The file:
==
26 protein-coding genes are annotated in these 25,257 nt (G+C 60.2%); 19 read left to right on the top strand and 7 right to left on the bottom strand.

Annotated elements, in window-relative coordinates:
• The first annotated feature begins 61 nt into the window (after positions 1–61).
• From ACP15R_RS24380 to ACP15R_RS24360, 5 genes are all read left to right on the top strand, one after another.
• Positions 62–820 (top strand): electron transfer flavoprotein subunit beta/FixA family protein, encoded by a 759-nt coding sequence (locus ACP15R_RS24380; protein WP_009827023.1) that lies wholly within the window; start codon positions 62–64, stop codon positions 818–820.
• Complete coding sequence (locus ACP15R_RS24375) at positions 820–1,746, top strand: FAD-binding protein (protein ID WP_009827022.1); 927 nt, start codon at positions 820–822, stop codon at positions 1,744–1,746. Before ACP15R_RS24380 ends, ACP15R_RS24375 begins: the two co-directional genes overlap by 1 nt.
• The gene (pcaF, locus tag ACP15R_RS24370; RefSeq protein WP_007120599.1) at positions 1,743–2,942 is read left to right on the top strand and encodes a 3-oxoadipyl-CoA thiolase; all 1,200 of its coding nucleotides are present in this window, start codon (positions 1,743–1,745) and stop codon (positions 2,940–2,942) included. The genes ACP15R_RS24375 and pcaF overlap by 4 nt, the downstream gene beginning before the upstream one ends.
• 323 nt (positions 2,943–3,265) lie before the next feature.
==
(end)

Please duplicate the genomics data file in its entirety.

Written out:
26 protein-coding genes are annotated in these 25,257 nt (G+C 60.2%); 19 read left to right on the top strand and 7 right to left on the bottom strand.

Annotated elements, in window-relative coordinates:
• The first annotated feature begins 61 nt into the window (after positions 1–61).
• From ACP15R_RS24380 to ACP15R_RS24360, 5 genes are all read left to right on the top strand, one after another.
• Positions 62–820 (top strand): electron transfer flavoprotein subunit beta/FixA family protein, encoded by a 759-nt coding sequence (locus ACP15R_RS24380; protein WP_009827023.1) that lies wholly within the window; start codon positions 62–64, stop codon positions 818–820.
• Complete coding sequence (locus ACP15R_RS24375) at positions 820–1,746, top strand: FAD-binding protein (protein ID WP_009827022.1); 927 nt, start codon at positions 820–822, stop codon at positions 1,744–1,746. Before ACP15R_RS24380 ends, ACP15R_RS24375 begins: the two co-directional genes overlap by 1 nt.
• The gene (pcaF, locus tag ACP15R_RS24370; RefSeq protein WP_007120599.1) at positions 1,743–2,942 is read left to right on the top strand and encodes a 3-oxoadipyl-CoA thiolase; all 1,200 of its coding nucleotides are present in this window, start codon (positions 1,743–1,745) and stop codon (positions 2,940–2,942) included. The genes ACP15R_RS24375 and pcaF overlap by 4 nt, the downstream gene beginning before the upstream one ends.
• 323 nt (positions 2,943–3,265) lie before the next feature.